After some porridge for breakfast my sister and I dressed for the day. Both in our blue gowns. Miriam's being more of a periwinkle while mine was more of an indigo. We tidied the kitchen and helped Aunt with the dishes and were preparing for a walk into town when there was a knock upon the door. I couldn't imagine that someone might have been calling with news of my sister and her babe. Had all gone well? Uncle announced that he saw soldiers coming up the road and that this could very well be them.
Uncle could not beat me to the door. Soldiers were even more exciting than my sister's new baby!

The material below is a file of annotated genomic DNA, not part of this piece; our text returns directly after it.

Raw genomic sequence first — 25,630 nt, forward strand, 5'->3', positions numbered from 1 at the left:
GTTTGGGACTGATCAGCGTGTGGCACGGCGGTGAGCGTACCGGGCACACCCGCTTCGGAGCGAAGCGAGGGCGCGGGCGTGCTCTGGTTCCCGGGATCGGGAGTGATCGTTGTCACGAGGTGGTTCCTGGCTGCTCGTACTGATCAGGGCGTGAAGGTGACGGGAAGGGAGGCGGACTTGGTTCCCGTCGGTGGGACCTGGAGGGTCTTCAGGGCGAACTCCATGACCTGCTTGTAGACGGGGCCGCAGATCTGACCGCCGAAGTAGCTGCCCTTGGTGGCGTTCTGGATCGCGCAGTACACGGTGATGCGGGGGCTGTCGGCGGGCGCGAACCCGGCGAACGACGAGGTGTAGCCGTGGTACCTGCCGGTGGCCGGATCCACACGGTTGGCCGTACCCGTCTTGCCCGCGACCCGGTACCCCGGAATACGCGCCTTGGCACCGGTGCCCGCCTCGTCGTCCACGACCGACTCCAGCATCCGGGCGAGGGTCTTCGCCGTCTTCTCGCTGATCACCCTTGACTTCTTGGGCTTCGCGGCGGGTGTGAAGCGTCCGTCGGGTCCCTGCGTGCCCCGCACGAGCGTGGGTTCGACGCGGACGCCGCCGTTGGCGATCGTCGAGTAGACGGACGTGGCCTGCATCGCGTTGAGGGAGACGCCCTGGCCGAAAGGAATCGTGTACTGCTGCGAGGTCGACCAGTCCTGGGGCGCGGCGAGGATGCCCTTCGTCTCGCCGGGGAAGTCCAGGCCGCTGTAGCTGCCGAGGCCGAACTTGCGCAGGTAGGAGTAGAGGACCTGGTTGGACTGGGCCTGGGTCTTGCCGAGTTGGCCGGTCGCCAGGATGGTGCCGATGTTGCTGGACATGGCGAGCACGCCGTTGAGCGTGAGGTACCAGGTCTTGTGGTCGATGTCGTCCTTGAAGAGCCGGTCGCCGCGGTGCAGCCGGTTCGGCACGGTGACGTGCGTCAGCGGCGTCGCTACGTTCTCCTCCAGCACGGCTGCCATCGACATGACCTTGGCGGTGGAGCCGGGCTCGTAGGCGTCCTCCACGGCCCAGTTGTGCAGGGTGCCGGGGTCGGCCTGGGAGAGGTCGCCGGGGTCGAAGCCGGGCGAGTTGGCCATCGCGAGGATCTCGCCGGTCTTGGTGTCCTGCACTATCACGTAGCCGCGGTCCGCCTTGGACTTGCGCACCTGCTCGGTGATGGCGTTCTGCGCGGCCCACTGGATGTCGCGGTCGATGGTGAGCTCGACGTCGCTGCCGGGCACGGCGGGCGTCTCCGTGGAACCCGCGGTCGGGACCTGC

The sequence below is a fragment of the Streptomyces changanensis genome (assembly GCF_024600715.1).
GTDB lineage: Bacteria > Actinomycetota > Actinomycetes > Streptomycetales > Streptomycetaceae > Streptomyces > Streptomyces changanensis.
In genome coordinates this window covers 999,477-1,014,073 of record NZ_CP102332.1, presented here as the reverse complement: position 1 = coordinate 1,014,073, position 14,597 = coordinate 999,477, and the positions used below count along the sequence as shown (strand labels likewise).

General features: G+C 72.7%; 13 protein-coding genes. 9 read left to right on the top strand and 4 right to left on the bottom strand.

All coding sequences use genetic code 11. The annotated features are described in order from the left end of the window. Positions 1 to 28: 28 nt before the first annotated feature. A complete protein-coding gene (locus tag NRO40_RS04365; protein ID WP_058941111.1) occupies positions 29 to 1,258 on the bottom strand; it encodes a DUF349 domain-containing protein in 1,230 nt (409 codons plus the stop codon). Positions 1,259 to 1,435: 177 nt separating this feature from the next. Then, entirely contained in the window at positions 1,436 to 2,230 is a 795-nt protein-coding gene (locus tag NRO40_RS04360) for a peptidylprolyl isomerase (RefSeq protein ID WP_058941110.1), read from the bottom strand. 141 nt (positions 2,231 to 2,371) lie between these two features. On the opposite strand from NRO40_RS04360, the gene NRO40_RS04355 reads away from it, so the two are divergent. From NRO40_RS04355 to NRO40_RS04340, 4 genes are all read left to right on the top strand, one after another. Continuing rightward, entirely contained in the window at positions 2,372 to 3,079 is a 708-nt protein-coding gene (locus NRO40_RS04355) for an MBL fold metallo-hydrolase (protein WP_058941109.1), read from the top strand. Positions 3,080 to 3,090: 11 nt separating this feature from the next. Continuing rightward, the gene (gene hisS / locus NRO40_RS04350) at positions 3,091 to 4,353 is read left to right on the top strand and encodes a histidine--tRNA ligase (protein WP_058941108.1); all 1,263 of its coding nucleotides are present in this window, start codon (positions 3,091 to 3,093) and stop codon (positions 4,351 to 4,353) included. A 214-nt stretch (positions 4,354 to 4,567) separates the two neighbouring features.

There were four soldiers at the door, for the most part youngish in appearance. They were led by the eldest amongst them- a shorter man with dark hair and kind but mischievous eyes. I would find out later in the day that not only was he the most senior in age of the foursome but also in rank (which was unfortunate as it was not his handsomeness which was objectionable, but rather his age.) There was one or two pleasing specimens in attendance, however, and Miriam and I decided for which of them we would set our caps when Uncle sent us into the larder to gather the vegetables and return with a dram of whiskey for each man. I wish I had dressed in a better gown for this morning, as I would have liked to have made a finer impression on one of the gentleman soldiers in particular. I did try to politely encourage him with subtle nods. Only time will tell if he was receptive to my interest.